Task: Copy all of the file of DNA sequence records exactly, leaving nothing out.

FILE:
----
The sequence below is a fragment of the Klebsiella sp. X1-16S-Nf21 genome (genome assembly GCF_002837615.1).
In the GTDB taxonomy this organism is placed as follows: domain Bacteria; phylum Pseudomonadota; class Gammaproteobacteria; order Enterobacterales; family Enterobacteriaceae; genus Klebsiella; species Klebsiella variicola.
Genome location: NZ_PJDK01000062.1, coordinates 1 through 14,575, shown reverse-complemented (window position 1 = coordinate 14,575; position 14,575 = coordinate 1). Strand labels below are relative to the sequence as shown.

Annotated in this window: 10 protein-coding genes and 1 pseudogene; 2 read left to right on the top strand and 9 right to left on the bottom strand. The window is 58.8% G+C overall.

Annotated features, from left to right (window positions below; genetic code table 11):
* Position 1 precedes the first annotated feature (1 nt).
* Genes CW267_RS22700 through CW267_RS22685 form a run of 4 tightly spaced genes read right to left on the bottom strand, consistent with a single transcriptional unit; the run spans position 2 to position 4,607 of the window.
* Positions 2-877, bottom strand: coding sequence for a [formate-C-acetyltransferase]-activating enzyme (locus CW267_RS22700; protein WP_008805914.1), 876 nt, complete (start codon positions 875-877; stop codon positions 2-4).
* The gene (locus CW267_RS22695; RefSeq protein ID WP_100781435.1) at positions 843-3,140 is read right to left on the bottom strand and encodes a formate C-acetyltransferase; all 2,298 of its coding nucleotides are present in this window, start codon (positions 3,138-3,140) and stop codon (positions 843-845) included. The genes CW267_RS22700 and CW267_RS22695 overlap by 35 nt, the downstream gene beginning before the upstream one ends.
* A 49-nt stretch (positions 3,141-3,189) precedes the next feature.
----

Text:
The sequence below is a fragment of the Klebsiella sp. X1-16S-Nf21 genome (genome assembly GCF_002837615.1).
In the GTDB taxonomy this organism is placed as follows: domain Bacteria; phylum Pseudomonadota; class Gammaproteobacteria; order Enterobacterales; family Enterobacteriaceae; genus Klebsiella; species Klebsiella variicola.
Genome location: NZ_PJDK01000062.1, coordinates 1 through 14,575, shown reverse-complemented (window position 1 = coordinate 14,575; position 14,575 = coordinate 1). Strand labels below are relative to the sequence as shown.

Annotated in this window: 10 protein-coding genes and 1 pseudogene; 2 read left to right on the top strand and 9 right to left on the bottom strand. The window is 58.8% G+C overall.

Annotated features, from left to right (window positions below; genetic code table 11):
* Position 1 precedes the first annotated feature (1 nt).
* Genes CW267_RS22700 through CW267_RS22685 form a run of 4 tightly spaced genes read right to left on the bottom strand, consistent with a single transcriptional unit; the run spans position 2 to position 4,607 of the window.
* Positions 2-877, bottom strand: coding sequence for a [formate-C-acetyltransferase]-activating enzyme (locus CW267_RS22700; protein WP_008805914.1), 876 nt, complete (start codon positions 875-877; stop codon positions 2-4).
* The gene (locus CW267_RS22695; RefSeq protein ID WP_100781435.1) at positions 843-3,140 is read right to left on the bottom strand and encodes a formate C-acetyltransferase; all 2,298 of its coding nucleotides are present in this window, start codon (positions 3,138-3,140) and stop codon (positions 843-845) included. The genes CW267_RS22700 and CW267_RS22695 overlap by 35 nt, the downstream gene beginning before the upstream one ends.
* A 49-nt stretch (positions 3,141-3,189) precedes the next feature.